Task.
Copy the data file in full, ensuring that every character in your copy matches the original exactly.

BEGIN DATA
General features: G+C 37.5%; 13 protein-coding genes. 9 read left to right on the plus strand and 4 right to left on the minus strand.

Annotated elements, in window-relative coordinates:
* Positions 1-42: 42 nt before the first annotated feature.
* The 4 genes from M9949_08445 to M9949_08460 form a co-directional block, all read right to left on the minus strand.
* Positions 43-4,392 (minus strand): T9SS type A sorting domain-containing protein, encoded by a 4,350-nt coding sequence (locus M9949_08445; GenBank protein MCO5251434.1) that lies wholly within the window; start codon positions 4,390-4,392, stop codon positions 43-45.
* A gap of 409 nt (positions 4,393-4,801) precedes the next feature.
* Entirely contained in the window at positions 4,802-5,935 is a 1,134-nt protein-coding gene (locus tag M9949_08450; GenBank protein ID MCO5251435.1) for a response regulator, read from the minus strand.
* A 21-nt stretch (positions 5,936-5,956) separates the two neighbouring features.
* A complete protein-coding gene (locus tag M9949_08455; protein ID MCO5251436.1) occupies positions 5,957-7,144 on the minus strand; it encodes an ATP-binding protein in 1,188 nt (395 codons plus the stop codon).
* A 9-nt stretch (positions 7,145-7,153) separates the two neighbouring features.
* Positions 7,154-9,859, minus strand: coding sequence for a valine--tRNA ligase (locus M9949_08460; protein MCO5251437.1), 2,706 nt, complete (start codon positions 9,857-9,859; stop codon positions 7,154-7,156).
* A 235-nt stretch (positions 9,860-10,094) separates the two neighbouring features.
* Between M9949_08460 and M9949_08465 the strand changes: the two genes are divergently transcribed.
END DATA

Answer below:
General features: G+C 37.5%; 13 protein-coding genes. 9 read left to right on the plus strand and 4 right to left on the minus strand.

Annotated elements, in window-relative coordinates:
* Positions 1-42: 42 nt before the first annotated feature.
* The 4 genes from M9949_08445 to M9949_08460 form a co-directional block, all read right to left on the minus strand.
* Positions 43-4,392 (minus strand): T9SS type A sorting domain-containing protein, encoded by a 4,350-nt coding sequence (locus M9949_08445; GenBank protein MCO5251434.1) that lies wholly within the window; start codon positions 4,390-4,392, stop codon positions 43-45.
* A gap of 409 nt (positions 4,393-4,801) precedes the next feature.
* Entirely contained in the window at positions 4,802-5,935 is a 1,134-nt protein-coding gene (locus tag M9949_08450; GenBank protein ID MCO5251435.1) for a response regulator, read from the minus strand.
* A 21-nt stretch (positions 5,936-5,956) separates the two neighbouring features.
* A complete protein-coding gene (locus tag M9949_08455; protein ID MCO5251436.1) occupies positions 5,957-7,144 on the minus strand; it encodes an ATP-binding protein in 1,188 nt (395 codons plus the stop codon).
* A 9-nt stretch (positions 7,145-7,153) separates the two neighbouring features.
* Positions 7,154-9,859, minus strand: coding sequence for a valine--tRNA ligase (locus M9949_08460; protein MCO5251437.1), 2,706 nt, complete (start codon positions 9,857-9,859; stop codon positions 7,154-7,156).
* A 235-nt stretch (positions 9,860-10,094) separates the two neighbouring features.
* Between M9949_08460 and M9949_08465 the strand changes: the two genes are divergently transcribed.